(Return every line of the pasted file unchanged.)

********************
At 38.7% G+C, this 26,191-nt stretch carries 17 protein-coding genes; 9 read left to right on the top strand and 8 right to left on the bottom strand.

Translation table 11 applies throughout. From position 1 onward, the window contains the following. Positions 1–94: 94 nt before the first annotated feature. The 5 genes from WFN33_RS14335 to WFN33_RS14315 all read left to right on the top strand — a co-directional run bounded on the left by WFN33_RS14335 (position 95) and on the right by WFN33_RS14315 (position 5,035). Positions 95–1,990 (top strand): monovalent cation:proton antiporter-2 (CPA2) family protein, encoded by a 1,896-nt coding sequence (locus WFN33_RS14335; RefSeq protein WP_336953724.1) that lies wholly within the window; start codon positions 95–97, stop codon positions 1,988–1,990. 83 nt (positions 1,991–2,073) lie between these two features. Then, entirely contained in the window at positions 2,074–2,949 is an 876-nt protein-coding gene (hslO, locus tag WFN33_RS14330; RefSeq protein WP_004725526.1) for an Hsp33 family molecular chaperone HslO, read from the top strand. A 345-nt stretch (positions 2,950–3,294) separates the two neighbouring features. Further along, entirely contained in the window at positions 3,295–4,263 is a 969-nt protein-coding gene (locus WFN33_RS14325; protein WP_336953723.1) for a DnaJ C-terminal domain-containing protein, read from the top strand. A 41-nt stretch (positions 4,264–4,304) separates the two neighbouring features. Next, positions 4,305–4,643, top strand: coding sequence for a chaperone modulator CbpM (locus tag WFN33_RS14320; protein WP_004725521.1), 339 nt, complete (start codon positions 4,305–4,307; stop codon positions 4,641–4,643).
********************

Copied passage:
At 38.7% G+C, this 26,191-nt stretch carries 17 protein-coding genes; 9 read left to right on the top strand and 8 right to left on the bottom strand.

Translation table 11 applies throughout. From position 1 onward, the window contains the following. Positions 1–94: 94 nt before the first annotated feature. The 5 genes from WFN33_RS14335 to WFN33_RS14315 all read left to right on the top strand — a co-directional run bounded on the left by WFN33_RS14335 (position 95) and on the right by WFN33_RS14315 (position 5,035). Positions 95–1,990 (top strand): monovalent cation:proton antiporter-2 (CPA2) family protein, encoded by a 1,896-nt coding sequence (locus WFN33_RS14335; RefSeq protein WP_336953724.1) that lies wholly within the window; start codon positions 95–97, stop codon positions 1,988–1,990. 83 nt (positions 1,991–2,073) lie between these two features. Then, entirely contained in the window at positions 2,074–2,949 is an 876-nt protein-coding gene (hslO, locus tag WFN33_RS14330; RefSeq protein WP_004725526.1) for an Hsp33 family molecular chaperone HslO, read from the top strand. A 345-nt stretch (positions 2,950–3,294) separates the two neighbouring features. Further along, entirely contained in the window at positions 3,295–4,263 is a 969-nt protein-coding gene (locus WFN33_RS14325; protein WP_336953723.1) for a DnaJ C-terminal domain-containing protein, read from the top strand. A 41-nt stretch (positions 4,264–4,304) separates the two neighbouring features. Next, positions 4,305–4,643, top strand: coding sequence for a chaperone modulator CbpM (locus tag WFN33_RS14320; protein WP_004725521.1), 339 nt, complete (start codon positions 4,305–4,307; stop codon positions 4,641–4,643).